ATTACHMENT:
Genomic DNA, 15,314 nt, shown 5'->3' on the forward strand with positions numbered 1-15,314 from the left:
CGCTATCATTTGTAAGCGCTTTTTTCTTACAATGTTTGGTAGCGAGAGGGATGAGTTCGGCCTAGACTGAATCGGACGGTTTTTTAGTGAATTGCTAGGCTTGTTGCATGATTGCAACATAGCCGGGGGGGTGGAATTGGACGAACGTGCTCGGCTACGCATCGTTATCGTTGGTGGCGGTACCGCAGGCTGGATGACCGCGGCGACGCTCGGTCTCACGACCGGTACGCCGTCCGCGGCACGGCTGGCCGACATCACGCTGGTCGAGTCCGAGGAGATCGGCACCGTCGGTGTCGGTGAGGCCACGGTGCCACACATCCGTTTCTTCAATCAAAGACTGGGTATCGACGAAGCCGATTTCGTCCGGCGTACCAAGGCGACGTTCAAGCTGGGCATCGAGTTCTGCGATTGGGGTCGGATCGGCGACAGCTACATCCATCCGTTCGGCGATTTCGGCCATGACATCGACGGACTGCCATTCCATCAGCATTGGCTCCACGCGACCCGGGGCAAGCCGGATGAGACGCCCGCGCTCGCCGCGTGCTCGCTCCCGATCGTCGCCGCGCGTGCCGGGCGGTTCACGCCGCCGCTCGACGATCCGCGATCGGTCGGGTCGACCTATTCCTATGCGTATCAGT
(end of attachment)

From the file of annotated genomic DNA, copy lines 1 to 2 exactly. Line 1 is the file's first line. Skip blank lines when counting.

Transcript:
Genomic DNA, 15,314 nt, shown 5'->3' on the forward strand with positions numbered 1-15,314 from the left:
CGCTATCATTTGTAAGCGCTTTTTTCTTACAATGTTTGGTAGCGAGAGGGATGAGTTCGGCCTAGACTGAATCGGACGGTTTTTTAGTGAATTGCTAGGCTTGTTGCATGATTGCAACATAGCCGGGGGGGTGGAATTGGACGAACGTGCTCGGCTACGCATCGTTATCGTTGGTGGCGGTACCGCAGGCTGGATGACCGCGGCGACGCTCGGTCTCACGACCGGTACGCCGTCCGCGGCACGGCTGGCCGACATCACGCTGGTCGAGTCCGAGGAGATCGGCACCGTCGGTGTCGGTGAGGCCACGGTGCCACACATCCGTTTCTTCAATCAAAGACTGGGTATCGACGAAGCCGATTTCGTCCGGCGTACCAAGGCGACGTTCAAGCTGGGCATCGAGTTCTGCGATTGGGGTCGGATCGGCGACAGCTACATCCATCCGTTCGGCGATTTCGGCCATGACATCGACGGACTGCCATTCCATCAGCATTGGCTCCACGCGACCCGGGGCAAGCCGGATGAGACGCCCGCGCTCGCCGCGTGCTCGCTCCCGATCGTCGCCGCGCGTGCCGGGCGGTTCACGCCGCCGCTCGACGATCCGCGATCGGTCGGGTCGACCTATTCCTATGCGTATCAGT